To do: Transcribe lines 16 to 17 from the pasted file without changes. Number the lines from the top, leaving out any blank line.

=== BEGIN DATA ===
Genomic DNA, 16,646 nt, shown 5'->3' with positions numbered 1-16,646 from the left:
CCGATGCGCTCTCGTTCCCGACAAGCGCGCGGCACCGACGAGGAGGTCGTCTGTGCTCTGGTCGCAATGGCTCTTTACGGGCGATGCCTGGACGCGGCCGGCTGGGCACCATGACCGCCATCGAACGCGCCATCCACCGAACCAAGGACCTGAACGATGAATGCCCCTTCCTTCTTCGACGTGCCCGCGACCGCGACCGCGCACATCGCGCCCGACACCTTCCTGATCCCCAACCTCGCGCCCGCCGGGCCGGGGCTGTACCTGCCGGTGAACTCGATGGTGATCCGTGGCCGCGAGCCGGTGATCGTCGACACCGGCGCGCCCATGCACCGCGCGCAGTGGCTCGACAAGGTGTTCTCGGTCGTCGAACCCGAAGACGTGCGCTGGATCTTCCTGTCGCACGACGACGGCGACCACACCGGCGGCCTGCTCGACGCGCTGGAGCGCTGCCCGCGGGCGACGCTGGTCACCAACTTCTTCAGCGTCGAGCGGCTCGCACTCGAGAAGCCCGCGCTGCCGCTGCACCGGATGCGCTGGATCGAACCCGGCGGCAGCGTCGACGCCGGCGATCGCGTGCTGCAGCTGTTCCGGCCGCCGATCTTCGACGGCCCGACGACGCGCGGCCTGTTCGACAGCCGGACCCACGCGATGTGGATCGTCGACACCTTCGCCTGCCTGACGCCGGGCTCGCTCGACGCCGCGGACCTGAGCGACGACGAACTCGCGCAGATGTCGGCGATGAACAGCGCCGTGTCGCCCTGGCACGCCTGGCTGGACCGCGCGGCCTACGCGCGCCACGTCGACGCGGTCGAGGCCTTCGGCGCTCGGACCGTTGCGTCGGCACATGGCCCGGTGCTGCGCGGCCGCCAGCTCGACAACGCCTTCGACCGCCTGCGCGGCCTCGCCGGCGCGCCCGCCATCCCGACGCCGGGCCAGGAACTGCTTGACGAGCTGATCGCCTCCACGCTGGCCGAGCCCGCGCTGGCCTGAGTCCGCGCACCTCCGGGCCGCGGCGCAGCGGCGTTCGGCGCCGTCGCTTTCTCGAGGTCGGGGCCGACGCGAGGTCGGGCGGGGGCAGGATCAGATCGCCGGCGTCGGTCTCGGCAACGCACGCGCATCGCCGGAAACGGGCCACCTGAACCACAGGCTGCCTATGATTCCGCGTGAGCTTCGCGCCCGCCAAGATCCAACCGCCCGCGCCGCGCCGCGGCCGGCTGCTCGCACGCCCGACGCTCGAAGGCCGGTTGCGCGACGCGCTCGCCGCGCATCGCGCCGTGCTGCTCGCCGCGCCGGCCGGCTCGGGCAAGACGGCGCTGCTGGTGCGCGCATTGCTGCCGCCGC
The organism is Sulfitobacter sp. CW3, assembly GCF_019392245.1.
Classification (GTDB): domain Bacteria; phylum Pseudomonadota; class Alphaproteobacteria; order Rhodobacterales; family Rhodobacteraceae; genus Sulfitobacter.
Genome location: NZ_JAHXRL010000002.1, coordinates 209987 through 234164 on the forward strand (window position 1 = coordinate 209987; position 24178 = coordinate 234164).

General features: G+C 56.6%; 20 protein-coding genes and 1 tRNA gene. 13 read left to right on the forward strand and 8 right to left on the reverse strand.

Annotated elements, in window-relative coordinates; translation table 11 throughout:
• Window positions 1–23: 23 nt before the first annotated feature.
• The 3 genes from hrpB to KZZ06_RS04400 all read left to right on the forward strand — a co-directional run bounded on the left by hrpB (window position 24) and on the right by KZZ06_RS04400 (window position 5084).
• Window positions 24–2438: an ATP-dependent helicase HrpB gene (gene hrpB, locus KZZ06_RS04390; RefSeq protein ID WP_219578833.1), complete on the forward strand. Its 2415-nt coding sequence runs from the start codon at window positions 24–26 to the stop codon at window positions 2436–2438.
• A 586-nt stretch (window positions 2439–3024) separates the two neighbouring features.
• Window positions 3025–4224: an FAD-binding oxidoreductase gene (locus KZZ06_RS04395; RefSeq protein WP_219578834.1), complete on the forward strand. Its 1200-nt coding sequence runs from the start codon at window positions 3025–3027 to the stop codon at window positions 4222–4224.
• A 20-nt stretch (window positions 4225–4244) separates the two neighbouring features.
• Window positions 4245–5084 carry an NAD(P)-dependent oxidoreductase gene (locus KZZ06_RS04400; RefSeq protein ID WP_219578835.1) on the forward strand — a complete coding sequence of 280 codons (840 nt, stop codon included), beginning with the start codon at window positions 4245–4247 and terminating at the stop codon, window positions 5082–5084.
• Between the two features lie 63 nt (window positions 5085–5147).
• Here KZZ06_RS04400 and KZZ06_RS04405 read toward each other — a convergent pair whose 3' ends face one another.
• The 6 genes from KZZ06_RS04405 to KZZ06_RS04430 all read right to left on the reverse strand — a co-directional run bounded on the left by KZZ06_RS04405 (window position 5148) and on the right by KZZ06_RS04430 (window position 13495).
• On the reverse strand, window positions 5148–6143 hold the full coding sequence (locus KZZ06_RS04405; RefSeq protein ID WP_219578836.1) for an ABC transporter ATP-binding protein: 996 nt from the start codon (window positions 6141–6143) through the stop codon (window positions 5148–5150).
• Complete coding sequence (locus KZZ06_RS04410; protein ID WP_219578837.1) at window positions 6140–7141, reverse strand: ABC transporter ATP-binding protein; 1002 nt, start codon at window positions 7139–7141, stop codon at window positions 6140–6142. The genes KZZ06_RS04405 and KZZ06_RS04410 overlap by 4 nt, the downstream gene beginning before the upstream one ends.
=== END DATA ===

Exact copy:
• Here KZZ06_RS04400 and KZZ06_RS04405 read toward each other — a convergent pair whose 3' ends face one another.
• The 6 genes from KZZ06_RS04405 to KZZ06_RS04430 all read right to left on the reverse strand — a co-directional run bounded on the left by KZZ06_RS04405 (window position 5148) and on the right by KZZ06_RS04430 (window position 13495).